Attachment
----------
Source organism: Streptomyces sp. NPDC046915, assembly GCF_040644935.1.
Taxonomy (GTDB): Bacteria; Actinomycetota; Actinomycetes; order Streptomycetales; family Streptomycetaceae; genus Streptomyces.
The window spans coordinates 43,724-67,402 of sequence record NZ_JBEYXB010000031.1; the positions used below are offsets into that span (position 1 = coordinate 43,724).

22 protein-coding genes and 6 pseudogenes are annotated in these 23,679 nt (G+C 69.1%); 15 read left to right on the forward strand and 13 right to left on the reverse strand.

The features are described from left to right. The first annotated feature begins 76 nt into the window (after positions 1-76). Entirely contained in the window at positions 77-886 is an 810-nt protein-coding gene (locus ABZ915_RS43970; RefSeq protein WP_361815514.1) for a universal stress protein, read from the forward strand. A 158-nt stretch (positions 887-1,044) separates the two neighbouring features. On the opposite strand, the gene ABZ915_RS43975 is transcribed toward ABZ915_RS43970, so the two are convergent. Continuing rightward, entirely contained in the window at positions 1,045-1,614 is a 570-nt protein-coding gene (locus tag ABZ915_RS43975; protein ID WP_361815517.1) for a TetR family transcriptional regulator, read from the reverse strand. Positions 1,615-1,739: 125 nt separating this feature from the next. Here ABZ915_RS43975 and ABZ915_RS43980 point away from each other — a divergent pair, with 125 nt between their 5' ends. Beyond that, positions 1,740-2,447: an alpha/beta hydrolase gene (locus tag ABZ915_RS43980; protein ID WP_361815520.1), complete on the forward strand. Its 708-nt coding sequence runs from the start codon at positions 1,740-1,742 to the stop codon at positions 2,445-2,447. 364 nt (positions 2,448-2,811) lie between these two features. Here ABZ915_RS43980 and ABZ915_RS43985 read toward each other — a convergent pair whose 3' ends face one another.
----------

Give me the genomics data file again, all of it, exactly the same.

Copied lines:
Source organism: Streptomyces sp. NPDC046915, assembly GCF_040644935.1.
Taxonomy (GTDB): Bacteria; Actinomycetota; Actinomycetes; order Streptomycetales; family Streptomycetaceae; genus Streptomyces.
The window spans coordinates 43,724-67,402 of sequence record NZ_JBEYXB010000031.1; the positions used below are offsets into that span (position 1 = coordinate 43,724).

22 protein-coding genes and 6 pseudogenes are annotated in these 23,679 nt (G+C 69.1%); 15 read left to right on the forward strand and 13 right to left on the reverse strand.

The features are described from left to right. The first annotated feature begins 76 nt into the window (after positions 1-76). Entirely contained in the window at positions 77-886 is an 810-nt protein-coding gene (locus ABZ915_RS43970; RefSeq protein WP_361815514.1) for a universal stress protein, read from the forward strand. A 158-nt stretch (positions 887-1,044) separates the two neighbouring features. On the opposite strand, the gene ABZ915_RS43975 is transcribed toward ABZ915_RS43970, so the two are convergent. Continuing rightward, entirely contained in the window at positions 1,045-1,614 is a 570-nt protein-coding gene (locus tag ABZ915_RS43975; protein ID WP_361815517.1) for a TetR family transcriptional regulator, read from the reverse strand. Positions 1,615-1,739: 125 nt separating this feature from the next. Here ABZ915_RS43975 and ABZ915_RS43980 point away from each other — a divergent pair, with 125 nt between their 5' ends. Beyond that, positions 1,740-2,447: an alpha/beta hydrolase gene (locus tag ABZ915_RS43980; protein ID WP_361815520.1), complete on the forward strand. Its 708-nt coding sequence runs from the start codon at positions 1,740-1,742 to the stop codon at positions 2,445-2,447. 364 nt (positions 2,448-2,811) lie between these two features. Here ABZ915_RS43980 and ABZ915_RS43985 read toward each other — a convergent pair whose 3' ends face one another.